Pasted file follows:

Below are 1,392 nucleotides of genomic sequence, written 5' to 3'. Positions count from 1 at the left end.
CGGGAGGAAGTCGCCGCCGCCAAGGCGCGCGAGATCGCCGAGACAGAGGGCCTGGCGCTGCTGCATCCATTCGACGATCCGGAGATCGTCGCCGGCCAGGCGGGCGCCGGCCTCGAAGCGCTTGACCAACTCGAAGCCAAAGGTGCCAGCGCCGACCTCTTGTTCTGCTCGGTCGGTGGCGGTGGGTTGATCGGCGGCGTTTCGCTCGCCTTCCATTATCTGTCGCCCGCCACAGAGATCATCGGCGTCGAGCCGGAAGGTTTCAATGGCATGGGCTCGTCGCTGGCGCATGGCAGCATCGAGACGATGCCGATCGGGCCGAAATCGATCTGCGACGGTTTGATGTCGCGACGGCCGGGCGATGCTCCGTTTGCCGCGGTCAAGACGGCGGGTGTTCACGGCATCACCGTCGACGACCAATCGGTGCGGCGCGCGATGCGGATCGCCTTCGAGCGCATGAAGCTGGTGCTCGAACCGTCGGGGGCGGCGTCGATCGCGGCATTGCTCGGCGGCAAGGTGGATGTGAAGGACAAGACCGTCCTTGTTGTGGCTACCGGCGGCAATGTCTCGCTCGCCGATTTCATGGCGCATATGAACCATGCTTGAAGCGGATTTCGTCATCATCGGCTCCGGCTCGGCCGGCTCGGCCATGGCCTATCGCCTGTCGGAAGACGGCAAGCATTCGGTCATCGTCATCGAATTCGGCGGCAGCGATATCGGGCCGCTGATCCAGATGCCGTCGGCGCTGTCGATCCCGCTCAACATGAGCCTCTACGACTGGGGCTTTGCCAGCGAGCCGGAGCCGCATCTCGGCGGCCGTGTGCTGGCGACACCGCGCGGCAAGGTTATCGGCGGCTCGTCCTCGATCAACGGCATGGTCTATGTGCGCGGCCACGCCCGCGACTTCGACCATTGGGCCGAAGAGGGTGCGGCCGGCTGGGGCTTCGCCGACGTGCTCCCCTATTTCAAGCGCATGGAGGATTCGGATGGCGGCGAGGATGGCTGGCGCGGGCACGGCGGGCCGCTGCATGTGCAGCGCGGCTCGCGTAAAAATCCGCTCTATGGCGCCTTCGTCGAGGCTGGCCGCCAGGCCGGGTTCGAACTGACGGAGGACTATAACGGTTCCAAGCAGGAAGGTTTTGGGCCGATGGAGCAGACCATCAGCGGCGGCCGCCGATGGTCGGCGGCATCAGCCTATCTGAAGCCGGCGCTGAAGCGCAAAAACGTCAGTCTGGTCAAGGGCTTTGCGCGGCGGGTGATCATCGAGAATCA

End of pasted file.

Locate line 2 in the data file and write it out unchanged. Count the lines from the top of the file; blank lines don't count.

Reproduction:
CGGGAGGAAGTCGCCGCCGCCAAGGCGCGCGAGATCGCCGAGACAGAGGGCCTGGCGCTGCTGCATCCATTCGACGATCCGGAGATCGTCGCCGGCCAGGCGGGCGCCGGCCTCGAAGCGCTTGACCAACTCGAAGCCAAAGGTGCCAGCGCCGACCTCTTGTTCTGCTCGGTCGGTGGCGGTGGGTTGATCGGCGGCGTTTCGCTCGCCTTCCATTATCTGTCGCCCGCCACAGAGATCATCGGCGTCGAGCCGGAAGGTTTCAATGGCATGGGCTCGTCGCTGGCGCATGGCAGCATCGAGACGATGCCGATCGGGCCGAAATCGATCTGCGACGGTTTGATGTCGCGACGGCCGGGCGATGCTCCGTTTGCCGCGGTCAAGACGGCGGGTGTTCACGGCATCACCGTCGACGACCAATCGGTGCGGCGCGCGATGCGGATCGCCTTCGAGCGCATGAAGCTGGTGCTCGAACCGTCGGGGGCGGCGTCGATCGCGGCATTGCTCGGCGGCAAGGTGGATGTGAAGGACAAGACCGTCCTTGTTGTGGCTACCGGCGGCAATGTCTCGCTCGCCGATTTCATGGCGCATATGAACCATGCTTGAAGCGGATTTCGTCATCATCGGCTCCGGCTCGGCCGGCTCGGCCATGGCCTATCGCCTGTCGGAAGACGGCAAGCATTCGGTCATCGTCATCGAATTCGGCGGCAGCGATATCGGGCCGCTGATCCAGATGCCGTCGGCGCTGTCGATCCCGCTCAACATGAGCCTCTACGACTGGGGCTTTGCCAGCGAGCCGGAGCCGCATCTCGGCGGCCGTGTGCTGGCGACACCGCGCGGCAAGGTTATCGGCGGCTCGTCCTCGATCAACGGCATGGTCTATGTGCGCGGCCACGCCCGCGACTTCGACCATTGGGCCGAAGAGGGTGCGGCCGGCTGGGGCTTCGCCGACGTGCTCCCCTATTTCAAGCGCATGGAGGATTCGGATGGCGGCGAGGATGGCTGGCGCGGGCACGGCGGGCCGCTGCATGTGCAGCGCGGCTCGCGTAAAAATCCGCTCTATGGCGCCTTCGTCGAGGCTGGCCGCCAGGCCGGGTTCGAACTGACGGAGGACTATAACGGTTCCAAGCAGGAAGGTTTTGGGCCGATGGAGCAGACCATCAGCGGCGGCCGCCGATGGTCGGCGGCATCAGCCTATCTGAAGCCGGCGCTGAAGCGCAAAAACGTCAGTCTGGTCAAGGGCTTTGCGCGGCGGGTGATCATCGAGAATCA